Fiddleheads of various species are also eaten in Korean, Japanese, Chinese, Indonesian, Hawaiian, Thai and Indian cuisines. In Korean cuisine, fiddleheads are eaten in a variety of ways: in bibimbap (a dish of rice, vegetables, eggs and sometimes meat, traditionally made with bracken fern fiddleheads (gosari) or with royal ferns (gobi namul) or sautéed. The Japanese eat bracken fern fiddleheads (warabi) as a vegetable and in soup – here’s an amazing recipe roundup of Japanese bracken dishes (the Japanese eat fiddleheads of other types of fern, too, including the ostrich fern). Warabi can also be found in Hawaii, where it is used in dishes like this warabi salad. Indonesians make a dish called gulai pakis that combines fiddleheads with coconut milk, lemongrass and turmeric, while the Thais eat ferns (pak kood) in soups, salads and steamed (and here’s a take on a Thai curry made with fiddleheads and shrimp). Fiddleheads of various species are also part of traditional Himalayan cuisine in India (called nigro or lingra); dishes include fiddlehead curry, a sautéed fiddlehead dish with cheese, fiddlehead pickles, and served as a vegetable.
Bracken fern rhizomes (roots) are also eaten – they are made into a type of super pricy starch in Japan (with which a super yummy-looking mochi is made) and were traditionally roasted in ashes by many Native American tribes in the Pacific Northwest.
To properly clean fiddleheads, fill a bowl or basin with water, add the fiddleheads, and then gently swish the veggies around. This removes the brown, papery bits that sometimes cling to them (just a part of the fern) and any dirt or grit that may be hidden inside those pretty little coils.
Fiddleheads don’t keep for long – stored in the crisper in your fridge, I’d keep them for no more than a couple of days. The stem ends will probably turn dark brown; just trim them before cooking.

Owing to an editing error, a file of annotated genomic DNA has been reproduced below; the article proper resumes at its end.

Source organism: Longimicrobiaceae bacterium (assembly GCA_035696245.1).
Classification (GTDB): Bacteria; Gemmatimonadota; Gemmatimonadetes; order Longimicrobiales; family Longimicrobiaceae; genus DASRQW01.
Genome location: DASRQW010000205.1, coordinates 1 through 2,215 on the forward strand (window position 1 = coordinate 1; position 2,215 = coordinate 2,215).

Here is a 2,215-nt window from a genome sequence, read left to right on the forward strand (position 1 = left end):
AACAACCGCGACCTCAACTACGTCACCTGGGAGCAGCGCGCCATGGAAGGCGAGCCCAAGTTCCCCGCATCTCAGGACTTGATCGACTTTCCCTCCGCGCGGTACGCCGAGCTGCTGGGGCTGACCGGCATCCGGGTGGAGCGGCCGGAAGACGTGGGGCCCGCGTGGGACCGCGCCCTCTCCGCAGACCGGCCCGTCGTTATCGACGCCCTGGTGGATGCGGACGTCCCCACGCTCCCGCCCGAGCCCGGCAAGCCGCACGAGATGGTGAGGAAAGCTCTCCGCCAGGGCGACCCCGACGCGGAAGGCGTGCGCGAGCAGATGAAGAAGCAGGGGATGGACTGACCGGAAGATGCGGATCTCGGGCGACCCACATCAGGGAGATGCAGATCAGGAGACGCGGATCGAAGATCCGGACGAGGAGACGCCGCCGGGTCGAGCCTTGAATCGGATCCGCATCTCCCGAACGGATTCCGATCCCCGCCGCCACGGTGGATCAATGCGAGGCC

Fiddleheads are commonly frozen – here’s a great step-by-step how-to guide (with video!). They are also frequently pickled – here's a yummy-looking pickled fiddlehead recipe from Maine, and one from pickling expert Marisa McClellan.
Here I treat fiddleheads like green beans or asparagus and sauté them at high heat with lots of spicy chile paste. I love pairing nuts with green veggies – for crunch and for nutrition – and since I have to follow the fiddlehead party line and boil them before sautéing, crunch is something that is seriously needed. Sambal ulek is an Indonesian chile paste, commonly found in Asian markets. Substitute chile-garlic paste or sriracha if you can’t find it. (Here’s a good info sheet on the differences between the three.)
Also: I like canola oil for stir-frying because of its neutral taste and high smoke point, but I try to only use organic canola because about 90 percent of canola oil grown in the US comes from GMO canola. So there’s that. Feel free to choose another oil with a high smoke point, like peanut.
1 lb. ostrich fern fiddleheads, washed and stems trimmed
1 tablespoon sambal ulek (see note above)
1 teaspoon sesame oil
1 tablespoon soy sauce
1 teaspoon sugar
3 tablespoons organic canola or peanut oil
1 clove garlic, finely chopped (or pressed)
1/4 cup walnuts, lightly broken up
A few squirts fresh lime juice
Serves 4 as a side dish.